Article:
Bessma Momani, is an associate professor at the University of Waterloo and Balsillie School of International Affairs
At the Munk debate on Monday, three federal party leaders tried to make the pitch that they offered the authentic Canadian approach on foreign policy. For Stephen Harper's Conservatives, this was billed as a pragmatic approach; for Justin Trudeau's Liberals, this was about being balanced, and for Thomas Mulcair's NDP this would be a more principled approach.
Dominating the debate early was the question of combatting ISIS and the Canadian response to the refugee crisis emanating from Syria and the Middle East. For Mr. Harper, there was no shortage of attempts to link the fight against ISIS to all Canadian foreign-policy issues. Mr. Harper inferred that there was no limit to the fight against ISIS, placing Canadian interventions both at home and abroad as part of a preventative war against global terrorism that Canada had no choice but to partake in.
Mr. Harper continued to suggest that Syrian refugees are fleeing the ISIS-dominated "terrorist-conflict zone." In reality, Syrian refugees are fleeing areas shelled by the Assad regime which has the blood of more than 300,000 people on its hands. Syrian refugees are by far less likely to be fleeing the barren, deserted territory of ISIS which, albeit no less dangerous, has seen the deaths of 10,000.
The fear that ISIS might infiltrate refugees, as repeated by Mr. Harper, diverts attention away from the reality that perhaps only 1,200 Syrians of our estimated two-year old commitment to offer refuge to 10,000 people have already arrived on Canadian soil.
The military fight against ISIS remains a necessary one, and it is not Mr. Trudeau's romanticized image of Canada's role as peacekeepers that is most needed or where we can make the most valued contribution. In the fight against ISIS, our military training of the Iraqi national army and the Kurdish peshmerga forces are essential.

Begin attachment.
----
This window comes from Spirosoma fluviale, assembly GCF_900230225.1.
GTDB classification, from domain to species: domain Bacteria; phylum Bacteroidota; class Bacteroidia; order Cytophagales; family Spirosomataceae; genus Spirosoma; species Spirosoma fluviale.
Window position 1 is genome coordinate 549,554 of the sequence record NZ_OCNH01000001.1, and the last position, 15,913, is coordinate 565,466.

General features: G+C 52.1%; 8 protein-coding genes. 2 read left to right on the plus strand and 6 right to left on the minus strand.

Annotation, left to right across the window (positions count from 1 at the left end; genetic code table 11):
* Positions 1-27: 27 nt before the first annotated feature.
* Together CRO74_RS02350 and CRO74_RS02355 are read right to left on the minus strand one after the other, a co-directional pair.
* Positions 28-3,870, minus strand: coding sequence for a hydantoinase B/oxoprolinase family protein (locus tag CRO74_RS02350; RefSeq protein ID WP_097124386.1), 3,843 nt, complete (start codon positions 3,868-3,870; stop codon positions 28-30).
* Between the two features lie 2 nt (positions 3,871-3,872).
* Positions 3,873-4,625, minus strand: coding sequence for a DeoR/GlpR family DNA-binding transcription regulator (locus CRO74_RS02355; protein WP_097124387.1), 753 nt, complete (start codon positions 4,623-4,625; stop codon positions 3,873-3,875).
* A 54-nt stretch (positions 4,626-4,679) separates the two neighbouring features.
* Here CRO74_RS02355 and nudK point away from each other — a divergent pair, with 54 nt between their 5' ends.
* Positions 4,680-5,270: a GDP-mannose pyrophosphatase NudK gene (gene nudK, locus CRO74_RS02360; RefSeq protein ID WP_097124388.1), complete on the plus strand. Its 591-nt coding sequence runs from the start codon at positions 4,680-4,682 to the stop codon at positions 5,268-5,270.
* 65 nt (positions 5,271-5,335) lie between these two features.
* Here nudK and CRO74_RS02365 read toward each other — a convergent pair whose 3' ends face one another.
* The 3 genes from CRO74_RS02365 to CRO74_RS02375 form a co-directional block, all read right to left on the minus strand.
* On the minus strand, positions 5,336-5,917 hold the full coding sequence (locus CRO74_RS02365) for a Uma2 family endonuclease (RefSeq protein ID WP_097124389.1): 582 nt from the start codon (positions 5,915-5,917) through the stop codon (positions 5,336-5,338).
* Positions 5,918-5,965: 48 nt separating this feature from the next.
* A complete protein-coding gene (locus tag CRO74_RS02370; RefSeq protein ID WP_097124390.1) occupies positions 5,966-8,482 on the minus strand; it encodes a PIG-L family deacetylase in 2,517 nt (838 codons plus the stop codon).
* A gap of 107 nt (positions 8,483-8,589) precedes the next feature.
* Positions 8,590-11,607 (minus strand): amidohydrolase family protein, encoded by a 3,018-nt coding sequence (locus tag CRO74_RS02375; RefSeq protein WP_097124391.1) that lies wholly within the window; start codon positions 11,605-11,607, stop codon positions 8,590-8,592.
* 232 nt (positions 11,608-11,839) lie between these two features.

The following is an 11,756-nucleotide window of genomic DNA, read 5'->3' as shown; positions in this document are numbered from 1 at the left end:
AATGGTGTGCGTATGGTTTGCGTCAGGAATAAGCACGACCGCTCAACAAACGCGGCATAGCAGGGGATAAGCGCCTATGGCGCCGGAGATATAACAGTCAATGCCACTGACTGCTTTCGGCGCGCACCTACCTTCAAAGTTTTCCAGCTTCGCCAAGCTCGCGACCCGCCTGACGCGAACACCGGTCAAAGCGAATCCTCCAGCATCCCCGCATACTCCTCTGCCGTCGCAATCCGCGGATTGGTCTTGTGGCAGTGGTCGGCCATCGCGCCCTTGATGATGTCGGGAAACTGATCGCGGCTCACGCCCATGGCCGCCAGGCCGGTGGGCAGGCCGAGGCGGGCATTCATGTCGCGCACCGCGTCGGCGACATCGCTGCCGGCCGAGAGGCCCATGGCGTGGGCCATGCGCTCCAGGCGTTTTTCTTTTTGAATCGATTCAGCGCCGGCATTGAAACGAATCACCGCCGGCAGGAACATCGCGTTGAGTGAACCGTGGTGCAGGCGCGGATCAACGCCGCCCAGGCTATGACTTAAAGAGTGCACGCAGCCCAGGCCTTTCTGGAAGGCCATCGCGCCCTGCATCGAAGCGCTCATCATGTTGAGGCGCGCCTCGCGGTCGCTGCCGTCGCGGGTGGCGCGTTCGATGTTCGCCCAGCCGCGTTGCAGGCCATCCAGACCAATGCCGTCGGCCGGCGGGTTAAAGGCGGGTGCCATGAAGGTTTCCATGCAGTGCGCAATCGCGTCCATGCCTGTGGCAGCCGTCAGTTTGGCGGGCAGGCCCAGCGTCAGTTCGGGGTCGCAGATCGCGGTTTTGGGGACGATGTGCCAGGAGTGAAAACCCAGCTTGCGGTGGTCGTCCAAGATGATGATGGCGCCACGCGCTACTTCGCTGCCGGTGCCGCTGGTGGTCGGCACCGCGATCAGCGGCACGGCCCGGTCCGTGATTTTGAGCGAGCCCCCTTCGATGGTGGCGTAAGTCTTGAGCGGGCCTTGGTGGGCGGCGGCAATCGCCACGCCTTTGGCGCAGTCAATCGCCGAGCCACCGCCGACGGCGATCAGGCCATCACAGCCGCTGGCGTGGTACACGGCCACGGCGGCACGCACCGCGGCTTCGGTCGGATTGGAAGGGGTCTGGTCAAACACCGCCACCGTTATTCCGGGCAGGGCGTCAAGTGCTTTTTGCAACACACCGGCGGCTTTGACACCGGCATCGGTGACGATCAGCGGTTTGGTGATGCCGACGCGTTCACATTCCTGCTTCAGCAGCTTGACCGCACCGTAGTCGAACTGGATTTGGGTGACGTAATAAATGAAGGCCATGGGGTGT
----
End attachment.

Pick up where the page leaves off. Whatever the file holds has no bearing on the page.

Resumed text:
Mr. Mulcair wants to remove these Canadian forces and instead increase humanitarian aid to Syria and presumably, Iraq. While the later will be needed, Mr. Harper rightly noted that our humanitarian aid to refugee camps in Jordan and Lebanon will help stem the tide of millions of Syrians and Iraqis citizens fleeing war and dysfunctional governments; at the same time, Mr. Mulcair undervalued the benefits of continued Canadian forces' training of the Iraqi army. In fact, Canada can do more to provide its know-how to create a professionalized army that both follows the chain of command and respects the essence of a multicultural and diverse society.
In his appeal to pragmatism, Mr. Harper claimed that Canada "can't open the floodgate" to refugees and that his party is "not chasing headlines," but using the ISIS hyperbole to explain why Bills C-51 and C-24 – legislation that could curtail civil liberties and revoke citizenship rights – are necessary is just that: chasing ISIS-invoked headlines of terror.
No Western democracy has gone as far as Canada in proposing laws as described by Bills C-51 and C-24. Why Canada needs these two policies more than all of our Western allies, some of which are arguably higher on global terrorist organizations' target list, was not explained.
Mr. Trudeau was passionate about the potential abuses of C-24 by cautioning Canadians against the "slippery slope" of revoking someone's citizenship and insisting that "a Canadian is a Canadian, is a Canadian." That same passionate fear of a "slippery slope" that could erode civil liberties described under C-51 was not displayed by Mr. Trudeau.
Accusing Liberals of "sitting on the fence" by supporting Bill C-51, Mr. Mulcair reminded voters that the NDP maintained a principled approach of rejecting measures that curtailed civil liberties. Mr. Mulcair was not so principled, however, when he claimed – to chuckles from the audience – that NDP governments do not run fiscal deficits. He said the deficit that grew in Ontario under Bob Rae's government was run up by a premier who turned out to be a Liberal. But in blowing his own horn as an astute minister of the environment, Mr. Mulcair neglected to mention that his record was established when he was a Liberal.
So while it is said that Canadians rarely cast their vote based on foreign-policy issues, the debate demonstrated that domestic and foreign policies are ever more intertwined. No one leader made a convincing case in the debate, but all three tried to evoke memories of Canadian history and symbolism, and offered plenty of jingoism.